This being an American Girl movie, sunshine and lollipops are never far away, so even at its darkest point, a laugh-inducing pillow fight is always right around the corner, probably after yet another musical montage. The level of cheesy wholesomeness on display, especially from the nearly manic Vardalos and Ziering, gets tiring very quickly. Vardalos has never been considered subtle in her acting, but her happy faces are on another level this time out, and Ziering's main direction must have been "Smile or we'll shoot your dog." If their artificial serenity wasn't over-the-top enough, the amber-lit sunlight-kissed scenes of love and understanding are just too sappy as well.
Sure, I've pounded on this film, but it deserves it from the perspective of a grown man. But at least I can praise first-time director Vince Marcello and his crew for making it all look rather nice, especially in the film's later gymnastics montages, which were actually pretty entertaining to watch. Utilizing lots of trick editing and some neat effects, Marcello and company raised the bar as far as how visually interesting a pre-teen girls' movie can be. Did my daughter care about the split-screens though? No. Did she appreciate the message that you have to believe in yourself and not let others define you? No. She was more engrossed in the fun and drama of McKenna's life, all the pretty costumes and imitating the gymastics and dance moves. So from her point of view, this was a runaway success.
The film arrives on a single Blu-Ray disc and a DVD copy, which are in a standard Blu-Ray keepcase with an embossed slipcover. The disc has an animated menu, with options to watch the film, select scenes, adjust the set-up and check out the extras. Audio options include English DTS-HD Master Audio 5.1 and Spanish DTS Surround 5.1 tracks, while subtitles are available in English SDH, Spanish and French.
The 1080p VC-1-encoded transfer looks good, tackling lots of different color palettes, delivering them all effectively, while offering up plenty of fine detail, though some hazy scenes have a touch of softness to them. The effects work, which is surprisingly plentiful, fits in nicely, unlike on so many Blu-Rays. There are no obvious issues with digital distractions, but there's some odd halos in one or two scenes.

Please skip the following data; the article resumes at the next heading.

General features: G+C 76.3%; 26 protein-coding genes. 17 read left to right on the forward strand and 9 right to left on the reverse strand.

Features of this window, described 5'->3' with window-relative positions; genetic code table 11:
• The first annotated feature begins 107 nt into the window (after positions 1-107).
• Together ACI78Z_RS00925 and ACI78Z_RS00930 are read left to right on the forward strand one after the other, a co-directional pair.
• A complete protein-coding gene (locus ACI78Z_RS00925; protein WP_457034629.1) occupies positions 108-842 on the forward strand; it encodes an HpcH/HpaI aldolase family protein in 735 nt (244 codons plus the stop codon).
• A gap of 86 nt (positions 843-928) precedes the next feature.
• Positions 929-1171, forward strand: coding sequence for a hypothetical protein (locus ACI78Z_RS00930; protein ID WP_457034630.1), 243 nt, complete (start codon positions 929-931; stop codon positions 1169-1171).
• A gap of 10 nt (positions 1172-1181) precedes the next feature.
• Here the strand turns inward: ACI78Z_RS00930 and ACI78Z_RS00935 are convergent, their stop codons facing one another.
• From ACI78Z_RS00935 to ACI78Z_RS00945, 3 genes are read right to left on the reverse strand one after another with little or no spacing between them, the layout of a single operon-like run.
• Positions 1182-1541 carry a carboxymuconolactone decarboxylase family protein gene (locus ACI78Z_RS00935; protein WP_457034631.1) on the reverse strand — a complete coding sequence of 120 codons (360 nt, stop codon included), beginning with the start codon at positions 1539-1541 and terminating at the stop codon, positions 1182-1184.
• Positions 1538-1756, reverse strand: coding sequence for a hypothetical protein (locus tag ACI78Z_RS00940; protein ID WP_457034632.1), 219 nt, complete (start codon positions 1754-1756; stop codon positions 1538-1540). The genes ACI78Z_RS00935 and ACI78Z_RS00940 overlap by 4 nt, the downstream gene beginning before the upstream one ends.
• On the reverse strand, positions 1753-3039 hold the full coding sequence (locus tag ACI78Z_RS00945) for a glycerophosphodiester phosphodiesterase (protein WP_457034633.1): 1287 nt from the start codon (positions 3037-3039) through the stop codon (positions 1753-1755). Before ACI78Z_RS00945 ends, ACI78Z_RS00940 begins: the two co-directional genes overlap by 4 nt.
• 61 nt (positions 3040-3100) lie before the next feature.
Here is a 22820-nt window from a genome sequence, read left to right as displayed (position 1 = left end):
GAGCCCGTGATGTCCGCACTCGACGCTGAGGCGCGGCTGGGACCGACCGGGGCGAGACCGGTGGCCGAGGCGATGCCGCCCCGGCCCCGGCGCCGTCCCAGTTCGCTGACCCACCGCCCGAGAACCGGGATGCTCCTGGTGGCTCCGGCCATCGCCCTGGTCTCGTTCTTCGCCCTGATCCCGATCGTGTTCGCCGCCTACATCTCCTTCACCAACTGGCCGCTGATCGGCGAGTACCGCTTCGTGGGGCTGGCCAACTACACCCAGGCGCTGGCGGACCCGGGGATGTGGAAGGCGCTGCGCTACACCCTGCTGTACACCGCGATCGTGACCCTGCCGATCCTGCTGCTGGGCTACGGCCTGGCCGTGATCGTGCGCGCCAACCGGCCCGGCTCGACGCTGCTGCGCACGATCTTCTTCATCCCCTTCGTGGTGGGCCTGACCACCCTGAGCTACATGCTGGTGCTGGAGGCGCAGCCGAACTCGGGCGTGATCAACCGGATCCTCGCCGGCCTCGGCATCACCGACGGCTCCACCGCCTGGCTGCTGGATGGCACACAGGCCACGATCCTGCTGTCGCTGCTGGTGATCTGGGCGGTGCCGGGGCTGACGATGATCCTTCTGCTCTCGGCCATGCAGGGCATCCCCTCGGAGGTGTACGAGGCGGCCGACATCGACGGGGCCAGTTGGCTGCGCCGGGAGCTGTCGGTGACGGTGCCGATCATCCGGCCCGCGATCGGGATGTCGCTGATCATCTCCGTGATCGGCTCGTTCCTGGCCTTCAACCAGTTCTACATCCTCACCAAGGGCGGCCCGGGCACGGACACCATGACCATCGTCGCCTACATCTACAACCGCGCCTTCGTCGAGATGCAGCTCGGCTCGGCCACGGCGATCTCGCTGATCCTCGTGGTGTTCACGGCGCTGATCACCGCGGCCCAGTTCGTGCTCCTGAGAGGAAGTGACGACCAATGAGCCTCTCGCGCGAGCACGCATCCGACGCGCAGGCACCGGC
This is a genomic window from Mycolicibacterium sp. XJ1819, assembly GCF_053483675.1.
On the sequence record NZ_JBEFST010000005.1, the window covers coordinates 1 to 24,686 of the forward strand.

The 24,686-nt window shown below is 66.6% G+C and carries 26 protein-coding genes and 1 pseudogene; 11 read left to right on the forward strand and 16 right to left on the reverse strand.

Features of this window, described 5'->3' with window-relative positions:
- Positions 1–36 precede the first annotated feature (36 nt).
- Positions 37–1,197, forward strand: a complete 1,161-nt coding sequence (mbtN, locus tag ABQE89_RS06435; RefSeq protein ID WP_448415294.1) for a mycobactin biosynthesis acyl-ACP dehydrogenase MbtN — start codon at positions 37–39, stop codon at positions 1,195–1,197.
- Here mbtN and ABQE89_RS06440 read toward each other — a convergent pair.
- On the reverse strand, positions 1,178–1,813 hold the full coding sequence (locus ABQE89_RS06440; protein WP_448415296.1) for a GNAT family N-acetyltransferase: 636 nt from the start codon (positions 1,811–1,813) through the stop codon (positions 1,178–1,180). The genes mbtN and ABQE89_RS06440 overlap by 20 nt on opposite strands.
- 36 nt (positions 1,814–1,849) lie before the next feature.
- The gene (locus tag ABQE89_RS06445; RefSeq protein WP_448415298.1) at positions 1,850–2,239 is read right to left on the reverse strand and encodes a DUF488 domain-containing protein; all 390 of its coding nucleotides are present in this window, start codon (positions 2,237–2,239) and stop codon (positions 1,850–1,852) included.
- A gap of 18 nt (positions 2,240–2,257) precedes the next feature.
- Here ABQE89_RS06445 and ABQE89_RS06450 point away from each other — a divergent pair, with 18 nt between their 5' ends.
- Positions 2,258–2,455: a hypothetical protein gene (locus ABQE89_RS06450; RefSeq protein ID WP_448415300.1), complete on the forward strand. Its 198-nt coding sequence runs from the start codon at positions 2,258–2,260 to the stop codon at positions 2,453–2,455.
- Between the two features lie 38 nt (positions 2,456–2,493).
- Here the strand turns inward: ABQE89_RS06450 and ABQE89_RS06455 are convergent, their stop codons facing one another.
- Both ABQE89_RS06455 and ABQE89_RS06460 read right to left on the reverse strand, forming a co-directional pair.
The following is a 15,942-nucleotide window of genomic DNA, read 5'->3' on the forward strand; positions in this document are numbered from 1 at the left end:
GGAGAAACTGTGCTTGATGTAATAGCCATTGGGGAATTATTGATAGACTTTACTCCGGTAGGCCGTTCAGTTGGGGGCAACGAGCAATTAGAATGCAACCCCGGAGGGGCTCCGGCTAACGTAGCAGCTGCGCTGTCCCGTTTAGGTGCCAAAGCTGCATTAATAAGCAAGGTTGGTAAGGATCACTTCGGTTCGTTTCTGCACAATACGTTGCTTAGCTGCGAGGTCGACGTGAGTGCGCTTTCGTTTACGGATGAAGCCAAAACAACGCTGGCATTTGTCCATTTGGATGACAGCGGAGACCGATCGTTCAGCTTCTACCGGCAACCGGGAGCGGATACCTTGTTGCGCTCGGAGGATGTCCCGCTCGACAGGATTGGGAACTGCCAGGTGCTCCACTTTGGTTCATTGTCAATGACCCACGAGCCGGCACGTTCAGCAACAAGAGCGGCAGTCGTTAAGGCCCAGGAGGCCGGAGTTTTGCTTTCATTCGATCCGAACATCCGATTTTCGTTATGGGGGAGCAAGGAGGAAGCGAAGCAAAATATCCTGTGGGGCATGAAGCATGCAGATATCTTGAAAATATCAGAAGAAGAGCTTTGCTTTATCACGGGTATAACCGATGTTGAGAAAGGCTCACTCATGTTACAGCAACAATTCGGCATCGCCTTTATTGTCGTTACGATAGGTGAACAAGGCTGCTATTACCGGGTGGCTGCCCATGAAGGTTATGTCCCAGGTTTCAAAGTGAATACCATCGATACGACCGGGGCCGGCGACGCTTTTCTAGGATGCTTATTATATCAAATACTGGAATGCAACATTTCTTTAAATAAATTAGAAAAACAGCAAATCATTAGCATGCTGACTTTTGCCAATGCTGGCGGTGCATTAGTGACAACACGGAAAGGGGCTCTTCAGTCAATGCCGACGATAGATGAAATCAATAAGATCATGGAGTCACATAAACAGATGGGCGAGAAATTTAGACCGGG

The DTS-HD Master Audio 5.1 soundtrack is a bit basic, keeping the voices clean and crisp in the center channel, while pushing the many songs to the side and rear speakers, where they get a strong delivery. Though you won't find much in terms of dynamic mixing, there's some quality atmospheric sound that sets the scene in places.
Nothing to see here, folks, outside of an Ultraviolet digital copy of the film. Keep moving.
The Bottom Line
I didn't expect to like McKenna, and, in the end, I didn't, thanks to an overall cheesy tone and the annoying kid characters, but thanks to the solid construction of the film, I didn't hate the experience, and that's saying something. For my six-year-old, however, mixing her favorite doll brand with gymnastics was a concoction made just for her, even if she didn't quite absorb the messages. The Blu-Ray looks and sounds fine, but offers not a single extra, so unless your little one is obsessed with American Girl and gymnastics (a real possibility with the Olympics here), you're better off with a rental on this one.
Francis Rizzo III is a native Long Islander, where he works in academia. In his spare time, he enjoys watching hockey, writing and spending time with his wife, daughter and puppy.Check out 1106 - A Moment in Fictional Time or follow him on Twitter
*The Reviewer's Bias section is an attempt to help readers use the review to its best effect. By knowing where the reviewer's biases lie on the film's subject matter, one can read the review with the right mindset.